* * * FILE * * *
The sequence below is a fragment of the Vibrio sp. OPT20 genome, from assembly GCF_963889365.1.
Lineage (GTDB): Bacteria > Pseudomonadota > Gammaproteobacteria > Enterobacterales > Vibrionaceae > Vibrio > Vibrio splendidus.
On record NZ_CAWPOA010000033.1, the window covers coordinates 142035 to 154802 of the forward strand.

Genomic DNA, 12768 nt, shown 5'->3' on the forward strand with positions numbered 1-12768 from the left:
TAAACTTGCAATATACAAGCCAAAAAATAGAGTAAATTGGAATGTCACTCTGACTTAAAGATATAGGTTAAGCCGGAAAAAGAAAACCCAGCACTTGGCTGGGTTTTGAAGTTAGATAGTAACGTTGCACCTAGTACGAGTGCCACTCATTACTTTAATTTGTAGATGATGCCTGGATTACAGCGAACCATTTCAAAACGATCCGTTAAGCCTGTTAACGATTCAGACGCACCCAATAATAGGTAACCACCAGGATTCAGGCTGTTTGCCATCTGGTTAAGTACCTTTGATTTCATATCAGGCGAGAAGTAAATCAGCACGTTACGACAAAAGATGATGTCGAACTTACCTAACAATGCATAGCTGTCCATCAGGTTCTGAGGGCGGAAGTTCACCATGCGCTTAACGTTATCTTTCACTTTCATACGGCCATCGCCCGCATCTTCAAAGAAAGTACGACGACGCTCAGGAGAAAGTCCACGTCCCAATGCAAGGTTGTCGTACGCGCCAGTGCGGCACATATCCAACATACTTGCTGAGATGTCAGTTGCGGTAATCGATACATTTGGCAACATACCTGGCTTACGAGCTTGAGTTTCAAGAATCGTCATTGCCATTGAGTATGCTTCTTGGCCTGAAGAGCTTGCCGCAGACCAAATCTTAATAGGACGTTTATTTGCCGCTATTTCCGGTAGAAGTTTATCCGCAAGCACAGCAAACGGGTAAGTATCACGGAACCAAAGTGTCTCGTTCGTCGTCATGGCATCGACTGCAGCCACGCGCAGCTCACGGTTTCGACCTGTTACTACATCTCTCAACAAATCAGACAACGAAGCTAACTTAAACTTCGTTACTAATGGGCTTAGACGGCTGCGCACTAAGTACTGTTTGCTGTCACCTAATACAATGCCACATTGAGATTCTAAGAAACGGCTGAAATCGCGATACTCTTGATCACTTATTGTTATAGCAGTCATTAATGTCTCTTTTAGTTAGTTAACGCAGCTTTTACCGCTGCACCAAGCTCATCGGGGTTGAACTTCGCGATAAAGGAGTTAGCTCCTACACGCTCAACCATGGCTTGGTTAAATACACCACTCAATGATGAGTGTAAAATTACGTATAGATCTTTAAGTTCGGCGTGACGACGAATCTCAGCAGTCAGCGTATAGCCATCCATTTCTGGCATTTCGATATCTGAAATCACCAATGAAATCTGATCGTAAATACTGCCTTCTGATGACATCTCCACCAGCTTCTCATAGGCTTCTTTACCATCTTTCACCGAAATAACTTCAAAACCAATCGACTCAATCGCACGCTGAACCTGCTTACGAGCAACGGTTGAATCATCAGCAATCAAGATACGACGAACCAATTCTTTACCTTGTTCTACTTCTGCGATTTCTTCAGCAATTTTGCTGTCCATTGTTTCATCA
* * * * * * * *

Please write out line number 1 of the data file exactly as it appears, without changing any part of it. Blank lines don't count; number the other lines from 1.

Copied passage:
The sequence below is a fragment of the Vibrio sp. OPT20 genome, from assembly GCF_963889365.1.